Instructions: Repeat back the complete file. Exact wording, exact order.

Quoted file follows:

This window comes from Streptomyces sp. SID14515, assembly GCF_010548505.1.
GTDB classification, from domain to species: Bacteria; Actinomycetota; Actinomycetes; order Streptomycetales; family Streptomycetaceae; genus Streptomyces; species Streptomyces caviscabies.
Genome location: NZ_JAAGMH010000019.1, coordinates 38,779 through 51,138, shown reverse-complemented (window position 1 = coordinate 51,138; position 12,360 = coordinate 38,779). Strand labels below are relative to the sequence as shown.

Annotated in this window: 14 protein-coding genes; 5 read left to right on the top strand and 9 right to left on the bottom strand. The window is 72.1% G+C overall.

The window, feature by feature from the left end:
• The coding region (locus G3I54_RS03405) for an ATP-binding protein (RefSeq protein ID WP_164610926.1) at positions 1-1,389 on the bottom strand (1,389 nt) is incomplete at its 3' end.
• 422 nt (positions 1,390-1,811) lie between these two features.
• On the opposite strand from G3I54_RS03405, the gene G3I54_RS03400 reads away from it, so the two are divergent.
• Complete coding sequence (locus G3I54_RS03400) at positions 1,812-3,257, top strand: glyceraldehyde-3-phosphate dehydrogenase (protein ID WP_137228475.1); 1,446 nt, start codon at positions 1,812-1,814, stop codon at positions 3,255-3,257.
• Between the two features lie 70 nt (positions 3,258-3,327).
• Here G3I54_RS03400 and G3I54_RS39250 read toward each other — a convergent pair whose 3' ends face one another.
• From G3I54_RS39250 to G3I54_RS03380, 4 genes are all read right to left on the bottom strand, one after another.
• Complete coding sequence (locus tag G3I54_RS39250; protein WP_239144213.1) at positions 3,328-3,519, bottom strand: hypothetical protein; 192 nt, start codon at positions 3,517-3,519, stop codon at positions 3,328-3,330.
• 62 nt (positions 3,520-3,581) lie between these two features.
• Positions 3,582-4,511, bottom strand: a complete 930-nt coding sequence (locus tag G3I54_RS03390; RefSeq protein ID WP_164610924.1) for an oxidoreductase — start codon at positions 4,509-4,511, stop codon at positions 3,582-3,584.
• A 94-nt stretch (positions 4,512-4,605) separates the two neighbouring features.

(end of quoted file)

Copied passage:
This window comes from Streptomyces sp. SID14515, assembly GCF_010548505.1.
GTDB classification, from domain to species: Bacteria; Actinomycetota; Actinomycetes; order Streptomycetales; family Streptomycetaceae; genus Streptomyces; species Streptomyces caviscabies.
Genome location: NZ_JAAGMH010000019.1, coordinates 38,779 through 51,138, shown reverse-complemented (window position 1 = coordinate 51,138; position 12,360 = coordinate 38,779). Strand labels below are relative to the sequence as shown.

Annotated in this window: 14 protein-coding genes; 5 read left to right on the top strand and 9 right to left on the bottom strand. The window is 72.1% G+C overall.

The window, feature by feature from the left end:
• The coding region (locus G3I54_RS03405) for an ATP-binding protein (RefSeq protein ID WP_164610926.1) at positions 1-1,389 on the bottom strand (1,389 nt) is incomplete at its 3' end.
• 422 nt (positions 1,390-1,811) lie between these two features.
• On the opposite strand from G3I54_RS03405, the gene G3I54_RS03400 reads away from it, so the two are divergent.
• Complete coding sequence (locus G3I54_RS03400) at positions 1,812-3,257, top strand: glyceraldehyde-3-phosphate dehydrogenase (protein ID WP_137228475.1); 1,446 nt, start codon at positions 1,812-1,814, stop codon at positions 3,255-3,257.
• Between the two features lie 70 nt (positions 3,258-3,327).
• Here G3I54_RS03400 and G3I54_RS39250 read toward each other — a convergent pair whose 3' ends face one another.
• From G3I54_RS39250 to G3I54_RS03380, 4 genes are all read right to left on the bottom strand, one after another.
• Complete coding sequence (locus tag G3I54_RS39250; protein WP_239144213.1) at positions 3,328-3,519, bottom strand: hypothetical protein; 192 nt, start codon at positions 3,517-3,519, stop codon at positions 3,328-3,330.
• 62 nt (positions 3,520-3,581) lie between these two features.
• Positions 3,582-4,511, bottom strand: a complete 930-nt coding sequence (locus tag G3I54_RS03390; RefSeq protein ID WP_164610924.1) for an oxidoreductase — start codon at positions 4,509-4,511, stop codon at positions 3,582-3,584.
• A 94-nt stretch (positions 4,512-4,605) separates the two neighbouring features.